People say they have a problem with pop-ups, but I don’t really believe that. What I do believe, is that people have a problem with a bad selling propositions. Let’s say I’m browsing a big electronics ecommerce website, and I’m mainly focused on the laptop, desktops and tablets section of the website. I’m there for more than 10 minutes, and I think I checked out a dozen products. I even added a few to my wishlist and compared two products against each other. Then, out of the sudden, the website is showing me a subscription form, and it’s asking me if I want to subscribe to get their newsletter. I gracefully hit the “X” mark on their subscription form. Why? Because they didn’t adapted to the context. They didn’t targeted me in the right way.

How could they improve their copy? Easy as 1-2-3. I only visited a section from their website. They could’ve analyzed my browsing behavior and displayed a customized subscription form, asking me for my email and giving me a discount or free shipping or something else if I would have ordered in the next 30 days. Target me like that and you will earn a sale from me. Why?Because is specific, personal & based on my needs. You are showing me that you care about the context. You are analyzing my behavior to give me a better deal. That effort matters to potential customers.

Here’s a great example from a sports apparel customer.

They realized they had 2 types of visitors: men and women, so they used this in their targeting and showed this form.

It makes sense, because men don’t want offers designed especially for women, and viceversa. So, next time you design a subscription form and make sure you also think a lot about the copy, and put it in context, so that it makes sense for the potential client. You can use Padiact to target people based on their browsing behavior, and you can show them the right copy, at the right time.

3. Stick to the essentials & get permission, and then ask for more

The tendency for marketers is to (try to) capture as much information from the user is possible, in order to personalize the newsletter, whenever they send out a email marketing campaign. The initiative for more personalized emails is great, but you must remember that people are usually reluctant to share information with marketers. Why? Because marketers either abuse the trust or they simply forget to personalize the offers in any way. That’s why you have to be clever and have a more common sense approach when asking for personal information. First of all, to capture that lead, only ask for the essentials. If you can work only with an email address, just ask for that. Make everything else optional.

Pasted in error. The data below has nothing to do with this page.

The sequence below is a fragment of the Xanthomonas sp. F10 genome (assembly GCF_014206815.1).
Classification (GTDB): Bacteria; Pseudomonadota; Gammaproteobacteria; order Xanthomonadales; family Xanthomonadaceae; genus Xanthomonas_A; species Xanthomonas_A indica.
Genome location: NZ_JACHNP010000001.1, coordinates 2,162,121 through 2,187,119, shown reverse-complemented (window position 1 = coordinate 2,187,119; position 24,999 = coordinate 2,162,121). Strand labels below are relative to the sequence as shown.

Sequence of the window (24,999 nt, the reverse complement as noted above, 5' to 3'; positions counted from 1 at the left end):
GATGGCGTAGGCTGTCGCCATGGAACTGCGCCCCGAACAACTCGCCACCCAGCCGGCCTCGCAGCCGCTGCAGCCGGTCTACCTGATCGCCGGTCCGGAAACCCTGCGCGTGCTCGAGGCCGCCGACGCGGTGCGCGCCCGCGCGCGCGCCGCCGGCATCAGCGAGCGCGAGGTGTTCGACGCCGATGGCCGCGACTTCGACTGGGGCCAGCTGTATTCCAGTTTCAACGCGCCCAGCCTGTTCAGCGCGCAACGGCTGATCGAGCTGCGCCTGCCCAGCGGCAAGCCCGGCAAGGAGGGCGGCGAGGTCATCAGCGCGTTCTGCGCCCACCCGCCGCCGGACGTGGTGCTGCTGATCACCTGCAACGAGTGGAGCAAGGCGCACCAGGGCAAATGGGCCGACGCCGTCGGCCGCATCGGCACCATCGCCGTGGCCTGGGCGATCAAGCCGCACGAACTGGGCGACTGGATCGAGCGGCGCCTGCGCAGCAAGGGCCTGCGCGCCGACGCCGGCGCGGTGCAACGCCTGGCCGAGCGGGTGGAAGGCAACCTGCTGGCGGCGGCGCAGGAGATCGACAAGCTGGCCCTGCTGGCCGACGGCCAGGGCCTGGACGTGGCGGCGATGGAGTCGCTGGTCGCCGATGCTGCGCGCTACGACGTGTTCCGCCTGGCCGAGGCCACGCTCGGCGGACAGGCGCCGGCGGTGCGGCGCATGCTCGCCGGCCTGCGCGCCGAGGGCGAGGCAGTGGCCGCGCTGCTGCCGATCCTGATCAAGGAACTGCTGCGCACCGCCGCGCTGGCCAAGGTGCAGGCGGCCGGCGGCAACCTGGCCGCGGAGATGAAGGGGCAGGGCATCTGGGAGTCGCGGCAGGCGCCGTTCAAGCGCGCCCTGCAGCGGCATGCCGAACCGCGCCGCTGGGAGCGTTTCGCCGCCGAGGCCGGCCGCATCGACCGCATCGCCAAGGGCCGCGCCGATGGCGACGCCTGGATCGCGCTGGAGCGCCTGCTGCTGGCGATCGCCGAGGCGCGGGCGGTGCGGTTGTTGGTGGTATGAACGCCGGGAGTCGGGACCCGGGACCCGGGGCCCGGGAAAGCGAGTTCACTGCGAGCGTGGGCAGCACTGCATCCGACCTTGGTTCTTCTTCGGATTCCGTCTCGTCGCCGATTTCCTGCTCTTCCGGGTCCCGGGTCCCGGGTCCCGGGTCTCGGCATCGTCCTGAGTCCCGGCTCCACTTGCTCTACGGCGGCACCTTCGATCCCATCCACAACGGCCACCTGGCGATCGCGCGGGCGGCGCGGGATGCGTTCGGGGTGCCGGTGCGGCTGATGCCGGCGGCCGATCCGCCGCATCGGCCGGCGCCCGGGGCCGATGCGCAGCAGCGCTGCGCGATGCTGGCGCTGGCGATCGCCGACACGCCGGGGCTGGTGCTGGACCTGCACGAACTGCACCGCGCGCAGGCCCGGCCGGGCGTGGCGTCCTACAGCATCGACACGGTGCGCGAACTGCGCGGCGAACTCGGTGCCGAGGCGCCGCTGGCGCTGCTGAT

If you need more info, follow-up with an email survey that your subscriber can fill in for a prize or a discount, an incentive can help drive better results. Once the subscriber has done that initial step, he will be more willing to give you more info, especially if he’s incentivised. Because the subscriber made that first step, he basically, gave you permission to send him marketing offers, and he wants those offers to be top notch (that means personalized).

MEGATIP & TRICK: if you are a smart marketer, like most of our clients, you can design a sequence of forms like the one bellow:

Firstly, our client asked for the email, which was essential for him, and then, in order to further segment his list, he provides the user with some options to select from, so that he can afterwards, use them for more targeted campaigns. He’s already using PadiAct to collect emails for a specific segment of his traffic, and he is very smart in going further with the segmentation.  Clever right? We love our clients.

I hope the examples we gave you based on our clients’ experiments, offered you at least the same amount of insights we got from them. Instead of preaching about design vs content, we showed you that it makes more sense to search for the middleground. Use the right amount of design, with a cleverly written copy. Don’t just stick to one solution, but A/B test a few against each other, so that you make sure you don’t miss out, just because you went with your first idea. Use PadiAct, not just because it’s easy to use and to integrate with Active Campaign, use it because it’s going to help you get targeted email leads, and that can help you drive more revenue, short-term and long-term.

 “Not enough designers are working in that vast middle ground between eye candy and usability where most of the web must be built.Jeffrey Zeldman

Your focus shouldn’t be on the eye candy, but on what drives better results for your business. So, don’t waste more time on stuff you shouldn’t, it won’t make you happy, and it won’t make your customers’ life better.

What other tips & tricks can you share with us, that are closely related to the “design vs content” debate, that can translate into better results when you choose middleground between the two?

How to Collect Contact Data and Use It to Improve Your Email Marketing

This was a guest post provided by Bradford Shimp, the content manager at Batchbook